The German bombers were aiming to knock out the railway lines, but ended up killing camels and tigers too. A sad and poignant detail here is that the zoo was already moving to a new location outside the city centre, because of a lack of space. The new zoo was nowhere near ready though, so the apes briefly had to be housed in the toilets of a nearby bar after the bombing.
Akveld does not begin with the war, but lovingly portrays the lives of the animals from beginning to end. We hear so much about the back story of Kali the rhinoceros, Hans and Grietje the bears, and the group of chimpanzees that they almost feel like family and we start to worry about them. When the bombs finally fall, halfway through the book, it hits the reader hard. Fortunately, Blijdorp also had some famous survivors. The last of them, the slender-snouted crocodile Hakuna, died just three weeks before this book went to the printer’s. It’s almost as if it was meant to be.


Whose … Is That?
Rights sold to: China, Chili, Mexico, Iran

  • Preschool series based on the question: who or what belongs here?
  • The drawings for each part are created by a different well-known Ducht illustrator: Thé Tjong-Khing, Annemarie van Haeringen, Philip Hopman, Martijn van der Linden, Charlotte Dematons

Eight seemingly simple brainteasers: but thanks to the clever concept and splendid interplay of images, this series is much more than a collection of learning books. The drawings in each succeeding book are from the hand of a different famous Dutch illustrator, so very young readers are also introduced to a wide array of work.


A Small History of Humankind through the Eyes of Animals
Rights sold to: Kazakhstan, China

A richly illustrated and mind-expanding history of humankind as seen from the perspective of animals

‘A history of humankind without animals would be an incomplete history,’ writes Joukje Akveld. ‘That’s why this book is about them. And because we humans have already told our story often enough, it is the animals themselves who are doing the talking here.’ This original premise results in twenty-nine fascinating and colourful animal testimonies in words and pictures, which take the reader from the Botswana of 200,000 years ago to present-day South Africa.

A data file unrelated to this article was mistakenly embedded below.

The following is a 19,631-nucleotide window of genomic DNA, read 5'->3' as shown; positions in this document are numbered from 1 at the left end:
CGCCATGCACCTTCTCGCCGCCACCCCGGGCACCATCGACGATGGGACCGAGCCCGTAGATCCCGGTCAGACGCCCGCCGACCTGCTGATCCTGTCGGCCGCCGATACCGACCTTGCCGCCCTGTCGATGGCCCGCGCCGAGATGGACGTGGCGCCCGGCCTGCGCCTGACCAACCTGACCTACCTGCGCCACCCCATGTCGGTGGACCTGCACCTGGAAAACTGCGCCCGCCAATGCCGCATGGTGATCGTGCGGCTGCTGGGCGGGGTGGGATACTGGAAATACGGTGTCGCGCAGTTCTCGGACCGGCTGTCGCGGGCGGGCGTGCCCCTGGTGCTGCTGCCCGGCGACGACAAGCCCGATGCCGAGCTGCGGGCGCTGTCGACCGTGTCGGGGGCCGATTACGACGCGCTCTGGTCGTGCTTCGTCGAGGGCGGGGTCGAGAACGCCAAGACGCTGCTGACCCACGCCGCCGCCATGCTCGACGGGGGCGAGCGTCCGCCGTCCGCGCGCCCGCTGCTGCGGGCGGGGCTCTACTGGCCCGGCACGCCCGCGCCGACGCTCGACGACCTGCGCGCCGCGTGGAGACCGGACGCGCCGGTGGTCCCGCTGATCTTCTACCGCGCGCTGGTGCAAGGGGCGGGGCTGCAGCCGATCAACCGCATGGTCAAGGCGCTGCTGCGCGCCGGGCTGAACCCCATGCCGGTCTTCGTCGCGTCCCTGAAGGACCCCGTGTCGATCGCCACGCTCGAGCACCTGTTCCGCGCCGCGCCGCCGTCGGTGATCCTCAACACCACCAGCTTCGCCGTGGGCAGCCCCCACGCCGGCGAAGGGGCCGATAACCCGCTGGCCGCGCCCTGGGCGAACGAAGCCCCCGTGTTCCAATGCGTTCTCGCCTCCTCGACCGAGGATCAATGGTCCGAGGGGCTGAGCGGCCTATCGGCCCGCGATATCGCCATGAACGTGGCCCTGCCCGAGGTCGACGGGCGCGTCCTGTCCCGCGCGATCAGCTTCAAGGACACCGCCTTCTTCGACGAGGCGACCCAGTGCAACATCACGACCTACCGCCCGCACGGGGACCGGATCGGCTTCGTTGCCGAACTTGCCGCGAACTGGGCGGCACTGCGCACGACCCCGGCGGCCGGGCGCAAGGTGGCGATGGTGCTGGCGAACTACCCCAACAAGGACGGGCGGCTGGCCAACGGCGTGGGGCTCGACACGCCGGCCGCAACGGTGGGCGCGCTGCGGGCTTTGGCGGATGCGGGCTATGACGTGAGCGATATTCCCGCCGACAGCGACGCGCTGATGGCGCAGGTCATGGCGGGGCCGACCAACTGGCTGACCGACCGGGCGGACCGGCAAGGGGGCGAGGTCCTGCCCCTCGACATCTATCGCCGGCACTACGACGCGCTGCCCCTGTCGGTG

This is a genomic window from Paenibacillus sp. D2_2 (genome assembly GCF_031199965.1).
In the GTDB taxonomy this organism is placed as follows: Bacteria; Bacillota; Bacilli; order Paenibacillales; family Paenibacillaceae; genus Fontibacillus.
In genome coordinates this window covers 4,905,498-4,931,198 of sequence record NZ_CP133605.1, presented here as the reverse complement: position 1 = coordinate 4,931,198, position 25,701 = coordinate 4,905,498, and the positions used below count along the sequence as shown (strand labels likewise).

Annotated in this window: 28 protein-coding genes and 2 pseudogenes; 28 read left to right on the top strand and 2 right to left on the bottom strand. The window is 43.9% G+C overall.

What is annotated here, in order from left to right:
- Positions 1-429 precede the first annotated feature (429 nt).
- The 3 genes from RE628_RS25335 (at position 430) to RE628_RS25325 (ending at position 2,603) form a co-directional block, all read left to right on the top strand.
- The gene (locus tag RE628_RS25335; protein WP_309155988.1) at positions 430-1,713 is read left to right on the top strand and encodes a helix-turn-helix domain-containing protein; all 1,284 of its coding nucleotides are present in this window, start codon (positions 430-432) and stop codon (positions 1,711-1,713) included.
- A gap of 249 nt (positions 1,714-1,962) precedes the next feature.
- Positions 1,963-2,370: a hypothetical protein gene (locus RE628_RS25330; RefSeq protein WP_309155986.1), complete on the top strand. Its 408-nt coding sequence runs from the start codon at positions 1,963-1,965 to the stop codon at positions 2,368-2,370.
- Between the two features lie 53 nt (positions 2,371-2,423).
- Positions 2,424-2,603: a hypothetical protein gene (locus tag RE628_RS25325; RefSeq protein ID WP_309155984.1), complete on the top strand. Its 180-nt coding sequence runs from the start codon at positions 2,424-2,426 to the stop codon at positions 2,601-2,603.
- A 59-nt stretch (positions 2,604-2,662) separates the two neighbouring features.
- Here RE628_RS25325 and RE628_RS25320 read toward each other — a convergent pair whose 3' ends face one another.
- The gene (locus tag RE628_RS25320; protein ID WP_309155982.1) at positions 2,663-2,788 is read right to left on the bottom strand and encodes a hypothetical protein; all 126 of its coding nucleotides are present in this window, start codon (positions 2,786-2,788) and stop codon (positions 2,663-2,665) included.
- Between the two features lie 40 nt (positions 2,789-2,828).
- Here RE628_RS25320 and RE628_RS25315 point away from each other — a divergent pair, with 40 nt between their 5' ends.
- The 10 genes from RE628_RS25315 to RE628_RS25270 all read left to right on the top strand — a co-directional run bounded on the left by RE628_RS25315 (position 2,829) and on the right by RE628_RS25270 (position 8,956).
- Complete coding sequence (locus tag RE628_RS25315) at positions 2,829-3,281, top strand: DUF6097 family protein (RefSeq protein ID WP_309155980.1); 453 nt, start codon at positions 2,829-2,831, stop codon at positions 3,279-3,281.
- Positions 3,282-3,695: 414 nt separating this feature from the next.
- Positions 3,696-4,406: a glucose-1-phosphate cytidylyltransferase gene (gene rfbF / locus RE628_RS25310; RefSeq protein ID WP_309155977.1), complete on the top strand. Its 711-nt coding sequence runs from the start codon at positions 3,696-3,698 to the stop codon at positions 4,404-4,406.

Akveld has not invented anything here and supports every chapter with scientific information about the relationship between humans and animals. For example, you’ll read about ‘the animal as an object of study’ in ancient Greece (the peacock), ‘as a goldmine’ when whaling came along, and as ‘a rarity’, now that a sixth mass extinction is looming (the northern white rhinoceros).
The animal perspective also results in imaginative and sometimes amusing monologues and dialogues in which Akveld has cleverly given each animal its own appropriate narrative voice. For example, Fortune, the pug who belonged to Napoleon’s first wife, sounds rather prim when he talks about how ‘furieux’ he was when ‘madame’ allowed another man besides him into their bed. While the lion waiting beneath Rome’s Colosseum until he can hunt his prey feels thoroughly tormented and expresses himself in snappy sentences: ‘The crowd roars wildly. I roar too. For my lionesses. For my cubs. For the yellow grass that has gone for good. With one leap, I am with him. […] I hit, I pull, I tear. And I kill.’
All these voices, from the South African quagga to Botswana’s dikdik, resound powerfully in Fila’s beautifully evocative illustrations. Using a variety of colours and materials, she gives each account a distinctive atmosphere. The mountain gorilla, for example: his dejected appearance and the black scribbled pages look ominous, reinforcing the deep tragedy of the Rwandan genocide that killed a million Tutsis in 1994.
‘The people had gone insane,’ says the gorilla.
Yes, humans do not come out of this well. However, that does not diminish the huge pleasure of reading the text and looking at the pictures in this truly impressive book.

‘…a sparkling and impressively illustrated book… the animal perspective results in fantastic and imaginative monologues and dialogues… All those voices resonate powerfully in Fila’s evocative pictures.’

‘Anyone who has looked in this mirror will no longer see the same world.’
de Volkskrant

‘When an inspired and erudite author meets an illustrator of the same calibre, something beautiful is created: a book that transcends age categories, a true gift for reading alone and for reading aloud.’
Jury report Woutertje Pieterse Prize 2023